Through the childhood and the adolescence of Giacomo Casanova (from his memoirs), this is a description of how people live in the Venice of the 18th century: customs, habits, medecine, ... See full summary »
Maria Grazia Buccella,
Dr. Victor Frankenstein creates his creature, who escapes into the countryside to find that humanity has only pain and sorrow for him. But a psychic link between created and creator draws ... See full summary »
The evil vampire villain Radu returns to his hometown Prejnar, after spending years in exile. He steals the precious blood stone which is said to be bleeding from all saints, from his ... See full summary »
Christopher Isherwood and Don Bachardy published their original version of the screenplay for this film because they were so unhappy with the way it had turned out. The published script differs from the final film in a number of ways. They were also unhappy with casting - they had requested that Jon Voight be offered the part of Victor Frankenstein - and their hope that John Boorman would be hired as director was also dashed. See more »
When Frankenstein dissolves the severed arm with acid, the arm as first shown at the beginning of the scene is significantly different in appearance than the one which is shown actually being dissolved. See more »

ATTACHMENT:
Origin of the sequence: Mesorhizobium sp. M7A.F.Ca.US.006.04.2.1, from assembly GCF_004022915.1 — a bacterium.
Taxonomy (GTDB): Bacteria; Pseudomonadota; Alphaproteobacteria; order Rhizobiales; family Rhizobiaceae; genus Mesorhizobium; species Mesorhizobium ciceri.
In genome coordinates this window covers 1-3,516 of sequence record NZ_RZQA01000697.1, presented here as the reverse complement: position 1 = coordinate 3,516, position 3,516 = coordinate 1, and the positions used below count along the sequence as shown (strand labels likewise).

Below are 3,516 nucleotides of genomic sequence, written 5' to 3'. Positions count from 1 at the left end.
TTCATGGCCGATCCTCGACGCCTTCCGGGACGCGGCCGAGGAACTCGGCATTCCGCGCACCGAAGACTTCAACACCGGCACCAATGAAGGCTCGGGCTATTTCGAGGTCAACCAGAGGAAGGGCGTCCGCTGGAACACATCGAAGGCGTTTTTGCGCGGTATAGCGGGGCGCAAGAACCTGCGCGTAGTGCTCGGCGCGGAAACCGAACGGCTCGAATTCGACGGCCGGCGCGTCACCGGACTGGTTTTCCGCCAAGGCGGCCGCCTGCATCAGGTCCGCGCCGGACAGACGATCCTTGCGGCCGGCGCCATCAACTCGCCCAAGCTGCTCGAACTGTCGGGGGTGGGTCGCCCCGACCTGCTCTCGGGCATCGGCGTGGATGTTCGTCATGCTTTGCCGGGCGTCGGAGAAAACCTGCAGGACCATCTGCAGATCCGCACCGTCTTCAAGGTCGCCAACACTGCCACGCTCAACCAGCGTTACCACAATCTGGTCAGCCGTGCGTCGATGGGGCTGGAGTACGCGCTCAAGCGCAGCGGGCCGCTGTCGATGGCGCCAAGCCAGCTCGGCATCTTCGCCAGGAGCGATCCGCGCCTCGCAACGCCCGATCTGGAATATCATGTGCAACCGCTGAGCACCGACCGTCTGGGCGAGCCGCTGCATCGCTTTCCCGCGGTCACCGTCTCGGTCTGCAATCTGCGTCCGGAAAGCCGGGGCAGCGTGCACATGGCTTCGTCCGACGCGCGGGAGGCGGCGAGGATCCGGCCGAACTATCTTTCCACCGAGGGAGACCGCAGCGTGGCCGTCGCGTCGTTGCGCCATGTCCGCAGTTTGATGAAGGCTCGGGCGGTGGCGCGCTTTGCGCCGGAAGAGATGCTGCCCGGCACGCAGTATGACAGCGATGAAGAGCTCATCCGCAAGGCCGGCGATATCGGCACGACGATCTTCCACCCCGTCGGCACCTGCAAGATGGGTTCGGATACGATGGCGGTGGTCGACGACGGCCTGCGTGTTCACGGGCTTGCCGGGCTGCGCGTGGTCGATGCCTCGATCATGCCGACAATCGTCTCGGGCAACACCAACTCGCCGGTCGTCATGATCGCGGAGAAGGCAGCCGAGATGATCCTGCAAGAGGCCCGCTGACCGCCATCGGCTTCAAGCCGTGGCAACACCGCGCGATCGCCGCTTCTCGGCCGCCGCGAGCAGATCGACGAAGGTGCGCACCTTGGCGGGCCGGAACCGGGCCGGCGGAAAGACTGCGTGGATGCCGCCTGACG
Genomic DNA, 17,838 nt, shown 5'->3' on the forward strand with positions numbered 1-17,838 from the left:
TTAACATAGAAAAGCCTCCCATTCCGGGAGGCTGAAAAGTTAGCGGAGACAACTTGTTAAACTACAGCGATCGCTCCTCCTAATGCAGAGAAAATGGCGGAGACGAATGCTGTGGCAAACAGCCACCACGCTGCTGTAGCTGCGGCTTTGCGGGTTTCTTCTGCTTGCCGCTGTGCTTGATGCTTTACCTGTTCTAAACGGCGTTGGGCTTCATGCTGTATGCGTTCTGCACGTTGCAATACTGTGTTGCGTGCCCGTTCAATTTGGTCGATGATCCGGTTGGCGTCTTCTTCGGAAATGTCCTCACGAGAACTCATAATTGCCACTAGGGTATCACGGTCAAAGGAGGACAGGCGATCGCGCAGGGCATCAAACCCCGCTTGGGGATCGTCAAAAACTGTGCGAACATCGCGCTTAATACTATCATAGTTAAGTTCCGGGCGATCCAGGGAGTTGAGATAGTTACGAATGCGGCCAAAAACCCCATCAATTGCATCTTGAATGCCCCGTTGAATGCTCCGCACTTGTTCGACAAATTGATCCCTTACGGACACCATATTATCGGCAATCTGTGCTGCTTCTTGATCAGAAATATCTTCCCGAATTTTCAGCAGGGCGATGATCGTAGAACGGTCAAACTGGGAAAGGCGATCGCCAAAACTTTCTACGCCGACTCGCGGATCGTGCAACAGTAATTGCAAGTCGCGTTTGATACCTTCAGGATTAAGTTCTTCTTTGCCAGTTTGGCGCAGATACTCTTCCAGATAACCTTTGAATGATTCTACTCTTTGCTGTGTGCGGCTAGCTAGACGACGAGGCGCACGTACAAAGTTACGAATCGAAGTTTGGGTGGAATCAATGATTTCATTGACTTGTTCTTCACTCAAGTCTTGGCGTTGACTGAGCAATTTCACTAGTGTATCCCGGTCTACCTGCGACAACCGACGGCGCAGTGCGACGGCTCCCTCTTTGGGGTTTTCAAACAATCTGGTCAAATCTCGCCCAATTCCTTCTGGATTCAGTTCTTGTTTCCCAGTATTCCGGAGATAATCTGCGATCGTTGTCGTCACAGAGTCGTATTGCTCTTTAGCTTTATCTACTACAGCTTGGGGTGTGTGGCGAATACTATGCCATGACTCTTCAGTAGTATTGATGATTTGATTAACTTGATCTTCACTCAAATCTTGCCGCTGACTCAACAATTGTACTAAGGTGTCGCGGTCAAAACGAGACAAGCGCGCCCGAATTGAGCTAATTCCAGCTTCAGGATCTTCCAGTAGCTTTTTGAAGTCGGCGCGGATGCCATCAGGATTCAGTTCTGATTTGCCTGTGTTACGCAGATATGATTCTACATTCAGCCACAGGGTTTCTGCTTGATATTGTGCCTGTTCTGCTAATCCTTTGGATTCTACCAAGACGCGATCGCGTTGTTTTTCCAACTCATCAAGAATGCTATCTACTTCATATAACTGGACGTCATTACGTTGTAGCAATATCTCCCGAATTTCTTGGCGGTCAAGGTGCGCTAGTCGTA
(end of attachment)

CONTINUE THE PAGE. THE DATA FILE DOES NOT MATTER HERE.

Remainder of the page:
It's a shame that this spectacular TV movie (which originally ran in two 2-hour parts) is only available in a much abbreviated 2 hour version (actually this is the version released in theatres in the UK and abroad, while the full version played on US TV) from the cheapie distributor Goodtimes. Hopefully, the full version will one day make it onto DVD (the way it took quite a while for the original SALEMS LOT two-part TV movie to get released on tape and dvd, when it also was only available as a 2-hour abridgement). Written by Christopher Isherwood, this literate, beautifully filmed retelling of the Mary Shelley classic is a must see.
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